Baseball coaches give back after tragedy
Severe weather has been more prominent across Nebraska this summer.
A recent storm hit Beaver Crossing, roughly 30 miles northwest of Crete, exponentially hard and destroyed its baseball field.
But in the wake of the devastation, local teams Beaver Crossing has played over the years gave their time to help the community.
And so did Doane baseball coaches Jeremy Jorgensen and Josh Oltmans.
Using baseball as a way to give families a sense of normalcy, the nearby town of Milford hosted the Beaver Crossing Benefit Tournament for youth teams 12-and-under and 10-and-under on May 31.
“Baseball is such a social event for a small town,” said Oltmans, an assistant coach for Tiger baseball, “and having this to turn to in the midst of their clean-up efforts had to make them feel like things could get back to normal.”
Oltmans and Jorgensen, the Tigers’ head coach, volunteered their time to umpire at the tournament.
Glad he could help, Oltmans stayed for the first half of the day and said he wished he could have been available to do more.
“I grew up in small-town Nebraska and realize how important summer baseball is to a lot of these kids and families,” he said. “I feel blessed with what baseball has done for me in my life and this tournament was a great way to give back.”
Community members Ann Collingham (of Milford) and Tamara Kenning (Beaver Crossing) organized the tournament, coming up with the idea and putting it all together in about two weeks.
“I just volunteered to help the Beaver Crossing youth baseball program get the ball teams back up and running while they focused on taking care of their families and households,” Collingham said in an email. “The goal was to help give the kids a sense of normalcy after their lives had been turned upside down.”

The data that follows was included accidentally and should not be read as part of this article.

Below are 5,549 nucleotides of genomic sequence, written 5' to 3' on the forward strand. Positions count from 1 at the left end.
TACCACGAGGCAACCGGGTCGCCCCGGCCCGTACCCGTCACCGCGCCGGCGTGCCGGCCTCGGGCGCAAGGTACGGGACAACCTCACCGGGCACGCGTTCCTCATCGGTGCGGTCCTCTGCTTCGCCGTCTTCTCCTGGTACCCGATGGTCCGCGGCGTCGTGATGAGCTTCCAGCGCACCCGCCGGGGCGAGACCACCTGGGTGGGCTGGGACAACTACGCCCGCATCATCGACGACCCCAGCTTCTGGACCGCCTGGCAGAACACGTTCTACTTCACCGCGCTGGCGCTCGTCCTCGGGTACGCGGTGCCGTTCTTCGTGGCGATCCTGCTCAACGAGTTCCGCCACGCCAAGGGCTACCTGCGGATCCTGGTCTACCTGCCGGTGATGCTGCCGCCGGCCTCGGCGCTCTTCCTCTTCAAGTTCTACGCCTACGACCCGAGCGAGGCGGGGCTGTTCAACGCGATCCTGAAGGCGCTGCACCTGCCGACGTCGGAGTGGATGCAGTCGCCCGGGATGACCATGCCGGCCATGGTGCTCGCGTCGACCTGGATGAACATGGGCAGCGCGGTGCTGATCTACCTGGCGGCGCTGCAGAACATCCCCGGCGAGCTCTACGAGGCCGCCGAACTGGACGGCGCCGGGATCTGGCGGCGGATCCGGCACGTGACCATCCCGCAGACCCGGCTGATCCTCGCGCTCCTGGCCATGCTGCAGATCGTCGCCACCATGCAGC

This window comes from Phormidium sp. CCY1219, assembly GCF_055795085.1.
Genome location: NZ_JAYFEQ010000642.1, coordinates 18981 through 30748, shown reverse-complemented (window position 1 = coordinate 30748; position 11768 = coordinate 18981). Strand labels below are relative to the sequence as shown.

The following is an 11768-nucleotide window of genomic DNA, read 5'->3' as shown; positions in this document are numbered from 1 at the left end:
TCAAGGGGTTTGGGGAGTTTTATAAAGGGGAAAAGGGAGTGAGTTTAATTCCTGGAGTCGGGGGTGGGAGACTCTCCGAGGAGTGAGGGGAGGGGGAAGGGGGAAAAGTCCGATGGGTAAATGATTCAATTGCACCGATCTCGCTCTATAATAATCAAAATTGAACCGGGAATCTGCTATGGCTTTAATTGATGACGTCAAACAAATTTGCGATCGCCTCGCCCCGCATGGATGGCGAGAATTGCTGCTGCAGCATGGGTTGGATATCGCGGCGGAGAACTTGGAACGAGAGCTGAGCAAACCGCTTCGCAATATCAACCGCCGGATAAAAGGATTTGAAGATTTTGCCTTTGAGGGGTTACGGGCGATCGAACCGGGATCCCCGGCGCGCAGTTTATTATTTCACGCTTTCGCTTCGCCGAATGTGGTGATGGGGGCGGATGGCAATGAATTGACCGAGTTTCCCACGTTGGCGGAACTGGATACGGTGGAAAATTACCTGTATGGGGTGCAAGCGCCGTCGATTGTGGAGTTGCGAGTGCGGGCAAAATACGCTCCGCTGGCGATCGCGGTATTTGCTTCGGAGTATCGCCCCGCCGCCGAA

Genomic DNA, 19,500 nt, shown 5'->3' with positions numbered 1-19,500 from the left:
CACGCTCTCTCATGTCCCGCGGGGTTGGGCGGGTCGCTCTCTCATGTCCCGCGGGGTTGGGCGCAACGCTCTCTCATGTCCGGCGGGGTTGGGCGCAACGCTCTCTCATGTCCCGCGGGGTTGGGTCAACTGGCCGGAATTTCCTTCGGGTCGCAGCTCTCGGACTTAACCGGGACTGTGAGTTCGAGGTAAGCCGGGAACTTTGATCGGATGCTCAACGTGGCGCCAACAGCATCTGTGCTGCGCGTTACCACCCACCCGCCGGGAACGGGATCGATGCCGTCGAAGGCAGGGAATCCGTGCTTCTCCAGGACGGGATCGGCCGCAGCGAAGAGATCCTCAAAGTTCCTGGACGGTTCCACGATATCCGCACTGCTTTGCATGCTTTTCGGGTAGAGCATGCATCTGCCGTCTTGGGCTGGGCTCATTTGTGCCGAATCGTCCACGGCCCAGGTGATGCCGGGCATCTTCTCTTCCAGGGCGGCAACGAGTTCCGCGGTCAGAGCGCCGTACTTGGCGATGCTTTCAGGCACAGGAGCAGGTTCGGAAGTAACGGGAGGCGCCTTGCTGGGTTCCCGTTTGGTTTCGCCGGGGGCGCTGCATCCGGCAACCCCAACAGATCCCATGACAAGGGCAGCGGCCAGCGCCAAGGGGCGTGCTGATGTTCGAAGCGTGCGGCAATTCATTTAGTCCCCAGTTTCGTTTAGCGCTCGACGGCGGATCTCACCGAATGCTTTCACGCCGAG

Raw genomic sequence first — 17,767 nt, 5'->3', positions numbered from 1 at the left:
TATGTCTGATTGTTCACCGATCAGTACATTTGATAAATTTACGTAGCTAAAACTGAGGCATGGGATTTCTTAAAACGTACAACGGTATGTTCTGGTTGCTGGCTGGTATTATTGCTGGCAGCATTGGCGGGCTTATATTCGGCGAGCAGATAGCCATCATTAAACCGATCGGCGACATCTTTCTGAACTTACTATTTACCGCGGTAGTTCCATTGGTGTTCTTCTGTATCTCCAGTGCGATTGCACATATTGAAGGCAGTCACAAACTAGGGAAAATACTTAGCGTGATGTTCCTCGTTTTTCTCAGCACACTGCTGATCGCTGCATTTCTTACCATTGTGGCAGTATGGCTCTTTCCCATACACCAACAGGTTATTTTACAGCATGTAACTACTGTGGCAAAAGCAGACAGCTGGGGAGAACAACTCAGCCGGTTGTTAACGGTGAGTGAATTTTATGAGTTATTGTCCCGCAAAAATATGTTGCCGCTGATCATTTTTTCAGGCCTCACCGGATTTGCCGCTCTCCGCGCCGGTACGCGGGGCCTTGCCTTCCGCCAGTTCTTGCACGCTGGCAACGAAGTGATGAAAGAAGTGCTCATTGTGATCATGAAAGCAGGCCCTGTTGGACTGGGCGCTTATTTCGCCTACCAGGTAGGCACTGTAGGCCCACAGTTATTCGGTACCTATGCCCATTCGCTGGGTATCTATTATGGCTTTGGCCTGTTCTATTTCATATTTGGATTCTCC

Along with the tournament, the benefit had a silent auction, raffle prizes, concessions and face painting with proceeds going to Beaver Crossing’s youth baseball program. Surrounding towns and businesses donated food, gift certificates, a grill, helmets, uniforms and many other things for the cause.
Doane’s Director of Human Resources Laura Sears, whose husband and son were involved in the tournament as a coach and player respectively, said the people in Beaver Crossing felt supported knowing so many people cared.
“It was a matter of several surrounding communities all pitching in to help the town of Beaver Crossing and these kids,” Sears said.
Teams from Ceresco, Crete, Denton, Milford, Pleasant Dale, Utica and Valparaiso played in the tournament.
The help and support was heart-warming to see, Sears said, and it made an impact on the kids by showing them firsthand that when others need help, you help them.
And for Doane’s baseball coaches, it offered perspective.
“It was a humbling experience,” Oltmans said. “I am so glad I was able to help with the tournament and share my love for baseball with a few of the kids and coaches there.”